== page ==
HR planning often missing in health sector

Lack of time, lack of staff availability and cost, these are the obstacles stopping health-care agencies from implementing strategic human resources activities, a report exploring Ontario’s non-hospital health-care labour market states.

Around 60 per cent of agencies said they engage in strategic HR planning. Of the 40 per cent that don’t, some HR strategies are in place, such as performance appraisals, continued quality improvement planning, re-evaluation of HR practices and exit interviews. The Health Care Labour Market Survey, conducted by Ontario’s district health councils, polled 860 agencies about non-physician, non-nursing staffing needs.

Those who do participate in strategic HR do it out of necessity. For example, 80 per cent of the agencies doing strategic HR are doing so to address problems of infilled positions.

With the recruitment and retention problems the health-care sector is facing, it’s becoming quite clear that being proactive is the effective way to reduce vacancies, said Kevin Barclay, chair of the survey’s steering committee.

“Organizations are taking on a number of activities in HR planning,” said Barclay. “Those that are striving to create an environment of learning and growth are doing a better job at addressing their vacancies.”

Three-quarters of the health provider agencies in Ontario had vacancies within the last year and the majority (64 per cent) say recruiting and retaining new employees is a major challenge.

The report found health-care workers are not primarily interested in money as an incentive to be recruited or retained by their employer. Agencies offering financial incentives had the same difficulty as other agencies in recruiting new workers, the data confirmed. However, employers offering in-house training have less difficulty hiring new staff. Mentoring programs were also cited as a successful incentive, although only 41 per cent of agencies offer it.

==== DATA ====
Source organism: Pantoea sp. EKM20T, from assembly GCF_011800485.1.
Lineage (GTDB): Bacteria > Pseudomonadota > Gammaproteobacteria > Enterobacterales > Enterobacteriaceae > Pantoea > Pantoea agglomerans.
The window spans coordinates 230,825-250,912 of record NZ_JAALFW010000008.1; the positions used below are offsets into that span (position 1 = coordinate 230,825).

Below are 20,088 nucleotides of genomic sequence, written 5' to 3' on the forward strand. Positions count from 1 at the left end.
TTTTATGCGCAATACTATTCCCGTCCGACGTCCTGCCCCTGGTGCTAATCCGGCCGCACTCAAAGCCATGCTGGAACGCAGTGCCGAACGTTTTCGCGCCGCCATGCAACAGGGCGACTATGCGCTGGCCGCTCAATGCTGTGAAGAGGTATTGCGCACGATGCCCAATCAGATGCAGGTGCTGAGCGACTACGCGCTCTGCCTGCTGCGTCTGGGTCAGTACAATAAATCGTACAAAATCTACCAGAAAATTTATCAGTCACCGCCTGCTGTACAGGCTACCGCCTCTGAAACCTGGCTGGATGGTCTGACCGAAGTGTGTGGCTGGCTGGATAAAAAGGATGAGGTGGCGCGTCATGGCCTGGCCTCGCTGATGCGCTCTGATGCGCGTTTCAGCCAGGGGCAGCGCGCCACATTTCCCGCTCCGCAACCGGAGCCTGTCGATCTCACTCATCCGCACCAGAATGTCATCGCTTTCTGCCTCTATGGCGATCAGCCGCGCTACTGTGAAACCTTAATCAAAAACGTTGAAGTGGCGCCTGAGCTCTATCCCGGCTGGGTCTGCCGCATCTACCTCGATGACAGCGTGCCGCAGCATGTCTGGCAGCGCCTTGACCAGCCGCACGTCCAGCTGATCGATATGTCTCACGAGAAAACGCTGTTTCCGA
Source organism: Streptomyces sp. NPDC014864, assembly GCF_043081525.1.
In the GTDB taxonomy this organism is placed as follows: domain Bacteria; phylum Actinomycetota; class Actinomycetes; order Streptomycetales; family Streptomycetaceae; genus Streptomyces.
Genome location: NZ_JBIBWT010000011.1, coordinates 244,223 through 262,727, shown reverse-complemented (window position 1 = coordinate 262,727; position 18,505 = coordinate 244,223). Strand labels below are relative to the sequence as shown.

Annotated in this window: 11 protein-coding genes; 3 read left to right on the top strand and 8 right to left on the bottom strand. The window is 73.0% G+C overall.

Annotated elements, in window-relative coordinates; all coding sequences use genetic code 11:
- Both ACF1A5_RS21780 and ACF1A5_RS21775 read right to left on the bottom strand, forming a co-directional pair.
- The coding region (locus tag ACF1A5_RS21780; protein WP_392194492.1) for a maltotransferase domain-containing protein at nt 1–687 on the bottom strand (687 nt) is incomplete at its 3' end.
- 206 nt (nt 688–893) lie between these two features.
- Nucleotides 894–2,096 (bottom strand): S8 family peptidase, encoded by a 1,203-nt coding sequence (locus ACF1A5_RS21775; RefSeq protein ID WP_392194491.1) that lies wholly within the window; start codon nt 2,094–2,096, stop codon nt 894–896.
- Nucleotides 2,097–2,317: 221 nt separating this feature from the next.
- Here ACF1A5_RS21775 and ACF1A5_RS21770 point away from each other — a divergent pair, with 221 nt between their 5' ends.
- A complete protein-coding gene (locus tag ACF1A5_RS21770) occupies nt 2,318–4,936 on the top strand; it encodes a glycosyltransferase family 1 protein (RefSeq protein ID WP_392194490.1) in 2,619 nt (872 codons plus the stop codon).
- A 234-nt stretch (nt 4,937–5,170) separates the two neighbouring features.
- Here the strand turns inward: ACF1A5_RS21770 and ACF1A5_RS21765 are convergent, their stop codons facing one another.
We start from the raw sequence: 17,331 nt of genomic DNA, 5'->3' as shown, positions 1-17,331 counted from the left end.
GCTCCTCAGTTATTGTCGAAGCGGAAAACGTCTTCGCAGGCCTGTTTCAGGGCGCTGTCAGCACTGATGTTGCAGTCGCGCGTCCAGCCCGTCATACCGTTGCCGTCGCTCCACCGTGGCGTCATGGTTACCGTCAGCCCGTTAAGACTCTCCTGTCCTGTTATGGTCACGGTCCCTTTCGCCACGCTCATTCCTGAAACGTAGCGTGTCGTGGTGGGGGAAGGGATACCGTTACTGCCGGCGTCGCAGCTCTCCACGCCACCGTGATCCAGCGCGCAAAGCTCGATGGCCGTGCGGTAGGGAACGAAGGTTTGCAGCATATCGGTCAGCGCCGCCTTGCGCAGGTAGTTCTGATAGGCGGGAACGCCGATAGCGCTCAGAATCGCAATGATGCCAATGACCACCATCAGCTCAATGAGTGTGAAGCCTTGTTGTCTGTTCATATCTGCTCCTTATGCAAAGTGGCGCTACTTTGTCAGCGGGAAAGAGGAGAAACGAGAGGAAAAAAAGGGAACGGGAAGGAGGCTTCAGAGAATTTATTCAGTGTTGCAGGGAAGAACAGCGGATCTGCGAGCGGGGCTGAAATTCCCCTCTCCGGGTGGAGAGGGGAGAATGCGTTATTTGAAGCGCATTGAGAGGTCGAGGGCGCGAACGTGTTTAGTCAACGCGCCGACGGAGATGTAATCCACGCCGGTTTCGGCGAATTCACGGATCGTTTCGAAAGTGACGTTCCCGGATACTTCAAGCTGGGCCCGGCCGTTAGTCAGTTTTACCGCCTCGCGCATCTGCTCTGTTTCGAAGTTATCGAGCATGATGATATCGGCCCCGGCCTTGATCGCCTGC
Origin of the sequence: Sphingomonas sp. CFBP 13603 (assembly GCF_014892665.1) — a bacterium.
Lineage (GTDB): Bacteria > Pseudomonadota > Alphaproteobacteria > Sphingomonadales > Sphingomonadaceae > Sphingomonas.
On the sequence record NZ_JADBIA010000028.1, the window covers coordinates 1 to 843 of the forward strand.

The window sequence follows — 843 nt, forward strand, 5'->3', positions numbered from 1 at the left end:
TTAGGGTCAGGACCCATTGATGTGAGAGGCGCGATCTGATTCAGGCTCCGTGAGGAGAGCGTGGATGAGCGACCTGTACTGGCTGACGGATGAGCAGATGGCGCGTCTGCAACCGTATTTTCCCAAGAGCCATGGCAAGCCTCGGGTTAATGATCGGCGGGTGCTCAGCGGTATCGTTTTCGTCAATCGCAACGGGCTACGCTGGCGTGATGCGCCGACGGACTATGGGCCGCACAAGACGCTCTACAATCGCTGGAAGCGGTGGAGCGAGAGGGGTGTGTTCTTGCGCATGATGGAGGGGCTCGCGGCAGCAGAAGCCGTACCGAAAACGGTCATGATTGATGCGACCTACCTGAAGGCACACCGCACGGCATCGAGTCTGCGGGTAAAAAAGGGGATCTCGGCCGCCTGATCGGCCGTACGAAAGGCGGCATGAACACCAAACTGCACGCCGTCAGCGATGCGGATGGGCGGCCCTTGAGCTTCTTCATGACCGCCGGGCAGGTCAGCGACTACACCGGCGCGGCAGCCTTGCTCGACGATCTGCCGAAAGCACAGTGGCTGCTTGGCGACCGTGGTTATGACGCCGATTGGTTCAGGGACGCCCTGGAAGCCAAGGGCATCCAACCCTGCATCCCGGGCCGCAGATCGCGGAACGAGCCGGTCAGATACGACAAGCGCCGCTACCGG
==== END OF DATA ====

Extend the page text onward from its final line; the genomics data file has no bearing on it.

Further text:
Self-scheduling (44 per cent), flexible work hours (39 per cent) and assisting employees with work-life balance (35 per cent) were also initiatives many agencies found effective. Some respondents indicated the implementation of organizational policies, such as benefits and paid mileage, improved recruitment and retention.

To Donna Rubin, the HR problem in the health-care sector is more complex than being proactive and finding out what recruitment tools work best.

“We have a dwindling number of young people going into the profession,” said Rubin, CEO of the Ontario Association for Non-Profit Homes and Services for Seniors. “There are so many more choices out there than in the past. Health care has become less attractive because of the long hours, the wages. There are strategies to try and address this but it’s never going to be a simple fix.”

Inadequate remuneration and the inability to provide full-time employment were the two main reasons why prospective health-care workers turned down employment offers, as cited by respondents.

Rubin said it’s hard to offer full-time employment when the budget can change dramatically from one year to the next. She said it’s a tough call to make.

“Do you put money into giving people long-term care or orientation for staff? HR is seen as necessary but in terms of resources and funding, it has to take a back seat sometimes,” she said.

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